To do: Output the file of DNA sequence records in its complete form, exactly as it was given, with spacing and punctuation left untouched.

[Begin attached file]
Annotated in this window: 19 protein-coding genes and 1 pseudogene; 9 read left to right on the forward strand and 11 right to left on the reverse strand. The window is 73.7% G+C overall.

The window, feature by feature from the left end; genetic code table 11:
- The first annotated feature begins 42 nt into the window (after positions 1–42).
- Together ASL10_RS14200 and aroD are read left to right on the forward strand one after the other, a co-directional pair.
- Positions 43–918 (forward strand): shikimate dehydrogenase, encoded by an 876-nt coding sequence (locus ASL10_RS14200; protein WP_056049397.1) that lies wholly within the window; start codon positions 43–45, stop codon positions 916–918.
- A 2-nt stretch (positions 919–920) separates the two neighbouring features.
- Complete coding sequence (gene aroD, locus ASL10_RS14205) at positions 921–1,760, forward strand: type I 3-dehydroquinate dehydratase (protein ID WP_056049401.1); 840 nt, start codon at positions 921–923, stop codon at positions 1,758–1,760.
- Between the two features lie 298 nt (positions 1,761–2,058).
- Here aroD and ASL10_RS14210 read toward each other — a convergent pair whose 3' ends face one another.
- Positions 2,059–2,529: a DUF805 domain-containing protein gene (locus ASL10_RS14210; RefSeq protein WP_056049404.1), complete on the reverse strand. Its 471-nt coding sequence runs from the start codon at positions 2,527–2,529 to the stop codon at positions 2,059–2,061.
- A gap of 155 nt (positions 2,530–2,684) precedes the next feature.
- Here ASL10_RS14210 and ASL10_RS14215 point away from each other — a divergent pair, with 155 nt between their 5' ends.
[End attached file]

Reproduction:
Annotated in this window: 19 protein-coding genes and 1 pseudogene; 9 read left to right on the forward strand and 11 right to left on the reverse strand. The window is 73.7% G+C overall.

The window, feature by feature from the left end; genetic code table 11:
- The first annotated feature begins 42 nt into the window (after positions 1–42).
- Together ASL10_RS14200 and aroD are read left to right on the forward strand one after the other, a co-directional pair.
- Positions 43–918 (forward strand): shikimate dehydrogenase, encoded by an 876-nt coding sequence (locus ASL10_RS14200; protein WP_056049397.1) that lies wholly within the window; start codon positions 43–45, stop codon positions 916–918.
- A 2-nt stretch (positions 919–920) separates the two neighbouring features.
- Complete coding sequence (gene aroD, locus ASL10_RS14205) at positions 921–1,760, forward strand: type I 3-dehydroquinate dehydratase (protein ID WP_056049401.1); 840 nt, start codon at positions 921–923, stop codon at positions 1,758–1,760.
- Between the two features lie 298 nt (positions 1,761–2,058).
- Here aroD and ASL10_RS14210 read toward each other — a convergent pair whose 3' ends face one another.
- Positions 2,059–2,529: a DUF805 domain-containing protein gene (locus ASL10_RS14210; RefSeq protein WP_056049404.1), complete on the reverse strand. Its 471-nt coding sequence runs from the start codon at positions 2,527–2,529 to the stop codon at positions 2,059–2,061.
- A gap of 155 nt (positions 2,530–2,684) precedes the next feature.
- Here ASL10_RS14210 and ASL10_RS14215 point away from each other — a divergent pair, with 155 nt between their 5' ends.